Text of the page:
Invasive weeds of southern districts of Khyber Pakhtunkhwa-Pakistan.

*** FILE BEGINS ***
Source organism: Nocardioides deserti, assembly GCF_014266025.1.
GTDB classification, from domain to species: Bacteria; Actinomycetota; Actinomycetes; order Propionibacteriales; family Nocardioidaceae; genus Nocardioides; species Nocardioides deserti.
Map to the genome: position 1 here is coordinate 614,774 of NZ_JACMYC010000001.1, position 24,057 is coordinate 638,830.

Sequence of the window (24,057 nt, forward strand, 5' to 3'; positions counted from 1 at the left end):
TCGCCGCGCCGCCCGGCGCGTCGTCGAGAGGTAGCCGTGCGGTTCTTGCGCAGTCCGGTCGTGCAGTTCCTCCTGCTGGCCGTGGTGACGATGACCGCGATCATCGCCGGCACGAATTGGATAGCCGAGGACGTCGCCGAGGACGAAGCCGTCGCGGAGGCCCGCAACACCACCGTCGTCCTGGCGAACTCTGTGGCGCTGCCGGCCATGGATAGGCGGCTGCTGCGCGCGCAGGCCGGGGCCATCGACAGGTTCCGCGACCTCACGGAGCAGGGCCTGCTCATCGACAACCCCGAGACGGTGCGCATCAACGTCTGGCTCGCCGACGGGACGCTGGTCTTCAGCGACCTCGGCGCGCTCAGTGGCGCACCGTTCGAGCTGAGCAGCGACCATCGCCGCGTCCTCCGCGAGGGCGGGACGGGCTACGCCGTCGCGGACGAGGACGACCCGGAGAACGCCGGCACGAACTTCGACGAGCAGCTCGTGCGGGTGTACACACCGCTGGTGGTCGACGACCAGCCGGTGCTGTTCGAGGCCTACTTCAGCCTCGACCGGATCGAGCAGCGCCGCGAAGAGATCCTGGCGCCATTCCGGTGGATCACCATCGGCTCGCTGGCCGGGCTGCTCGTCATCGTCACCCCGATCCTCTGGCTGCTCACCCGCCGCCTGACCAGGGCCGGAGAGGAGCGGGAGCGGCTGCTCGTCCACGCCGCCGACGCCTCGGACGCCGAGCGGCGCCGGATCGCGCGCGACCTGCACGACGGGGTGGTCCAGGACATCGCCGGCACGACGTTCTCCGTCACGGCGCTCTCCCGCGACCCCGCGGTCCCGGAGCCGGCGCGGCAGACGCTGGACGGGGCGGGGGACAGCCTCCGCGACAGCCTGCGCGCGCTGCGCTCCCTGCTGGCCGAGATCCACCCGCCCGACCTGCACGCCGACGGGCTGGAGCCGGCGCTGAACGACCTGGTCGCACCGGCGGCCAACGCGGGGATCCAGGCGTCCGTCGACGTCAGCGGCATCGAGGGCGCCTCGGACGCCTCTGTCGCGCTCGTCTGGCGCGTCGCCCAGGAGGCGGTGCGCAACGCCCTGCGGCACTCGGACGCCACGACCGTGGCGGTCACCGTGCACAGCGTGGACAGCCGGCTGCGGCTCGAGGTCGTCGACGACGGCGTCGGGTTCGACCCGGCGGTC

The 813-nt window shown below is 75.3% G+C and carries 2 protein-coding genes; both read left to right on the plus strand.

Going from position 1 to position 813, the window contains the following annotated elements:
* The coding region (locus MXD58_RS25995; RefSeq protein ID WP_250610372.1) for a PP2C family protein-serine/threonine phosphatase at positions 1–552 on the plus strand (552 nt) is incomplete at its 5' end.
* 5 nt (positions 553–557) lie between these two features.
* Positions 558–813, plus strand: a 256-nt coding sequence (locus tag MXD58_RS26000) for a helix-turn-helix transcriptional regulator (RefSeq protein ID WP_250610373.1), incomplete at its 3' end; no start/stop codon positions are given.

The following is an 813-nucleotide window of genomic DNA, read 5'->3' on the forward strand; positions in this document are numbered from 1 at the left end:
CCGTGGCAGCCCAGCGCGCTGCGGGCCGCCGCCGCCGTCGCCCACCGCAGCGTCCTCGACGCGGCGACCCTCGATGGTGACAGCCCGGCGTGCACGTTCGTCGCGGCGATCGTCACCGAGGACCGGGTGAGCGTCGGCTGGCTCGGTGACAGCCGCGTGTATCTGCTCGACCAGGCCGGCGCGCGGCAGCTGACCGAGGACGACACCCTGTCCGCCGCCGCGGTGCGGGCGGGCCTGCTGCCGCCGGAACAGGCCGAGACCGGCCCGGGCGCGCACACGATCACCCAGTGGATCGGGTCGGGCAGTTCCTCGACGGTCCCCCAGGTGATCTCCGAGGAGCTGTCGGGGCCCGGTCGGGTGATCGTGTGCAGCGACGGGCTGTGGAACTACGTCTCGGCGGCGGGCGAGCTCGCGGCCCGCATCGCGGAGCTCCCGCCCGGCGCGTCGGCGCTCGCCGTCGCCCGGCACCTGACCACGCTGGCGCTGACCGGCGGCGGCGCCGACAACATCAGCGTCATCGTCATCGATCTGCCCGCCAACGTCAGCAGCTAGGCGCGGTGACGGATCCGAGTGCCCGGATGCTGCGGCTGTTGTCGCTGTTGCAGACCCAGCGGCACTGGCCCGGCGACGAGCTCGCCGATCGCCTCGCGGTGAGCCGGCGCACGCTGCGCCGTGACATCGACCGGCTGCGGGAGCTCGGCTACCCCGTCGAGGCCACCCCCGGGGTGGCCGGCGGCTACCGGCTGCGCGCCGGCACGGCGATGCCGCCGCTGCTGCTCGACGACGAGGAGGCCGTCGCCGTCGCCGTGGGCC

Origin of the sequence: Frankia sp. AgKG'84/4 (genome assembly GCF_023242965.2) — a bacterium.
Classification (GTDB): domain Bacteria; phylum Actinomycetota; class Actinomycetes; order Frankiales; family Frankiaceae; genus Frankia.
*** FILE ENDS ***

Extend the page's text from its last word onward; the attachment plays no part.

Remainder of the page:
Invasive weeds are one of the greatest threats to the local biodiversity as invasive weeds reduce the abundance and diversity of native flora and fauna and adversely affect ecosystem processes. Once alien weeds become established in a new region, they are extremely difficult to manage. Therefore, need an urgent and pro-active development of early preventative plans including early detection of alien species, their population size, residence time, number of introduction attempts, ecology, seed spread mechanisms, previously documented invasions and evaluation of similar types of species and possible cost effective management methods. In this regard, an attempt was made to identify invasive weeds in the southern part of Khyber Pakhtunkhwa, conducting a survey in four southern districts i.e. Bannu, Lakki Marwat, Tank and Dera Ismail Khan, during March 2002 to September 2003. Among the total of 50 problematic weeds 12 weeds were reported as highly invasive. These were Avena fatua, Carthamus oxyacantha, Prosopis juliflora, Conyza bonariensis, Eucalyptus camaldulensis, Phragmites austrailis, Xanthium strumarium, Galium aparine, Asphodelus tenuifolius, Amaranthus viridis, Imperata cylindrica and Trianthema portulacastrum. Among these Prosopis juliflora and E. camaldulensis were purposely introduced, while rest of the species were introduced accidentally or were present in the local flora, but due to ecotypic changes these became aggressive, invasive and suppressed the local flora. Therefore, proactive plan of weed management is required through prevention of new introductions, vigilant detection of new populations and constant efforts to manage the worst invaders.